Reflection for the Feast of the Assumption
Janelle Maes, OSB | August 15, 2022
Today we celebrate a feast that only became a dogma of the church on November 1, 1950, under Pope Pius XII: the feast of the Assumption of the Blessed Virgin Mary, Mother of Jesus. It is based on the tradition that Christians had believed for centuries, that because of her special relationship to Jesus, she was taken up to heaven as He had been. It is a reminder to all of us of our own future resurrection.
Carl Jung, the famous psychiatrist at this time, saw it as a very important doctrine since it gave dignity to women. Let me give you his own words:
“Assumption is the most important religious teaching since the Protestant Reformation…with Mary’s Assumption a feminine figure is in eternal life and is the veneration of the faithful…” (Carl Jung Letters, Vol. I, pp. 566-568.)
This is an interesting idea, that of the feminine figure, and an important one to us today. Let’s consider today’s Gospel. It is one of the few places in the Gospel in which no male voice is heard. Zechariah is in his own home, but he is dumb. The conversation is between two women – one the pregnant crone, the other an unwed pregnant teenager. Both want to give comfort and nurture to the other. Elizabeth had been barren and the source of gossip for some time: women were to bear sons for their husbands and their people. Also, Mary does not understand her pregnancy and, needless to say, neither does Joseph. There is probably chatter about both of these women in their villages. They exchange prayer and praise God together. And, like most women, compare the changes they experience in their bodies.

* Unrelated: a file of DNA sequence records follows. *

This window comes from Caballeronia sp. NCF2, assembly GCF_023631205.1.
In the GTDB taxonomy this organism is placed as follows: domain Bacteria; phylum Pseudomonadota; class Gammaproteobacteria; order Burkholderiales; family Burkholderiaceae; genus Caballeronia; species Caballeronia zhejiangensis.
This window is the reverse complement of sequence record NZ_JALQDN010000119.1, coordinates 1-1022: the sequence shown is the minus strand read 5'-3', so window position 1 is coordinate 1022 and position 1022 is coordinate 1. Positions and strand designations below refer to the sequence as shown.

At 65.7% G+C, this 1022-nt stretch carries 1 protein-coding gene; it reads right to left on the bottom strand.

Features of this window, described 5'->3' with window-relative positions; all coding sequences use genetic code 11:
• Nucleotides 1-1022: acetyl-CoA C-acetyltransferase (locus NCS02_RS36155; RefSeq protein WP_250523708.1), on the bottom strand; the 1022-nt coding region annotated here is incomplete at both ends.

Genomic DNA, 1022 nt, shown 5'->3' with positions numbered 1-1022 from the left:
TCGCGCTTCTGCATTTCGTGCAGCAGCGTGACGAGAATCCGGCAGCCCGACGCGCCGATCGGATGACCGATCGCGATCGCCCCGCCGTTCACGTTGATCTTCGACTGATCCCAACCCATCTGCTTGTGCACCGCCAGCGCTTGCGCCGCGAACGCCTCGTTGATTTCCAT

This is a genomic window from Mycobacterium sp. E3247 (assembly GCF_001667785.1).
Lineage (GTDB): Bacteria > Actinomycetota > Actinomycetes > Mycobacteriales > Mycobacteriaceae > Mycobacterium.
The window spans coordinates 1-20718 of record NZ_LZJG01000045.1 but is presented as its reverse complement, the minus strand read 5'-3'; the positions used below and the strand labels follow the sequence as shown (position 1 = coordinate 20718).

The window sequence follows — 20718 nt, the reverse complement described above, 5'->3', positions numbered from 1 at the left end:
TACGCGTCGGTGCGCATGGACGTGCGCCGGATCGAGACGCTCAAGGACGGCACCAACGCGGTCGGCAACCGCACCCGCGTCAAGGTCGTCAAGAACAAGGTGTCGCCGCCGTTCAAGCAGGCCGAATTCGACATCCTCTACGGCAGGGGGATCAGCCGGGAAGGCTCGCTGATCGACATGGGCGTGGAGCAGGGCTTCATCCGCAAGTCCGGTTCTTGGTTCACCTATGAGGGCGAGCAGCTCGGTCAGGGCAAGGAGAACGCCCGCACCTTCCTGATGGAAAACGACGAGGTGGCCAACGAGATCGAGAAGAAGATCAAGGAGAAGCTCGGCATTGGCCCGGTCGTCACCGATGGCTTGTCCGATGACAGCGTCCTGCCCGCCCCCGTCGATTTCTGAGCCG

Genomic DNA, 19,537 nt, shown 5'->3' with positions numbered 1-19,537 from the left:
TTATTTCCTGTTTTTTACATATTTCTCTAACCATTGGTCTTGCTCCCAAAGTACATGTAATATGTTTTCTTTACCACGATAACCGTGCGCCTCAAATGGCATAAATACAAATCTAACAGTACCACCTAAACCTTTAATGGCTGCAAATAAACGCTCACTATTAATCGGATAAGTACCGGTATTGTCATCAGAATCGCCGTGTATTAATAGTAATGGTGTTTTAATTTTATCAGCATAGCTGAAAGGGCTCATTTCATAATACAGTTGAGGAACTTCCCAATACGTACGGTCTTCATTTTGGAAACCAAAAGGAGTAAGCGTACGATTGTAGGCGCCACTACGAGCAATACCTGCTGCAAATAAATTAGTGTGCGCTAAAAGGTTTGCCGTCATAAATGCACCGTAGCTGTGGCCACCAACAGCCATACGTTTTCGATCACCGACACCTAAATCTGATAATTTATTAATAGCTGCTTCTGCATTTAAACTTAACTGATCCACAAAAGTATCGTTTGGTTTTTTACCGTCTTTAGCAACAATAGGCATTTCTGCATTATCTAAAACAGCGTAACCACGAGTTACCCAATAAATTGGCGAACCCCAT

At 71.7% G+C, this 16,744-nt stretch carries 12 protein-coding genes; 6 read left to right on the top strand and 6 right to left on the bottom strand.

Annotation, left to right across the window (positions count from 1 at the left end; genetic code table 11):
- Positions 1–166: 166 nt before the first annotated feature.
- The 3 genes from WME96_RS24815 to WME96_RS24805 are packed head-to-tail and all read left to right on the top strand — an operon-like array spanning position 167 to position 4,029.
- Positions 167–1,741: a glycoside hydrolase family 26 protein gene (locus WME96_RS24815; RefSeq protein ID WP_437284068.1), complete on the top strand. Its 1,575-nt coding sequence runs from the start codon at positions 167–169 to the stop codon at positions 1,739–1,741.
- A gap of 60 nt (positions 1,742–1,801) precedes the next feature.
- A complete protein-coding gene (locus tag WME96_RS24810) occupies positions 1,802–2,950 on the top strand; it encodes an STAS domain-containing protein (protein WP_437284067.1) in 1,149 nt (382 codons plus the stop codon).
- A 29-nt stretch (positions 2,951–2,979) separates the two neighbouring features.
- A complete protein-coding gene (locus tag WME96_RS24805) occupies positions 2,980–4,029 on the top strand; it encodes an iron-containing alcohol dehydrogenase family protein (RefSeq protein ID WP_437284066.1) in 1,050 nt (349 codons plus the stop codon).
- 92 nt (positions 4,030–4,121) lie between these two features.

Elizabeth Johnson says, “What emerges with undoubted clarity from their interaction is women’s ability to interpret God’s word for other women.” (Johnson, Truly Our Sister, p. 363) They, Elizabeth and Mary, are helping each other see God’s work in their conditions and understand it as a source of salvation and glorification for God. Carl Jung saw the feast as important to the status of women. Thus, the choice of the Gospel about two women.
As Elizabeth Johnson also writes:
“…the figure of Elizabeth stands as a moving embodiment of the wisdom and care that older women can offer younger ones, who, brave as they are, are just starting on their journey through life.” (Johnson, Truly Our Sister, p. 262)
With the nurture and care they give one another they will be able to nurture the two prophets in their own bodies.
Mary’s Magnificat is a song from the Jewish tradition much like the hymn of Judith. It is a song of hope and praise that wants to uphold the lowly and poor. No other woman in the New Testament speaks as much as Mary does here. Luke must have had a great admiration and relationship with her to put this song on her lips. For some, it was so subversive that one government – that of Guatemala -banned its public recitation.
Mary acknowledges her lowliness, yet doesn’t let that stop her from acclaiming that she has been chosen by God. She is humble and knows what God expects from her even though she is one of the poor and oppressed. This song gave hope to those suffering from the Roman rule, just as Judith’s hymn brought hope in her time.
What are we to take from this Gospel about these two women? We, too, are prophets much as they were, called to bring hope to one another and to those around us. We do some of this through our prayer life and, also, by being who we are in living our lives. A prophet can say much by living her ordinary life in an extraordinary way giving glory to God in mundane matters.
Mary showed us this by facing the difficult times of her life, even to kneeling at her Son’s cross as He died. True, there are also wonderful times in life, but there are those times when we must carry our crosses just as Mary did. Yet, all of us hope today for that wonderful resurrection. That is our hope on this feast: that by being faithful to our calling and all that calling demands, we will one day, like Mary, enjoy a heavenly resurrection.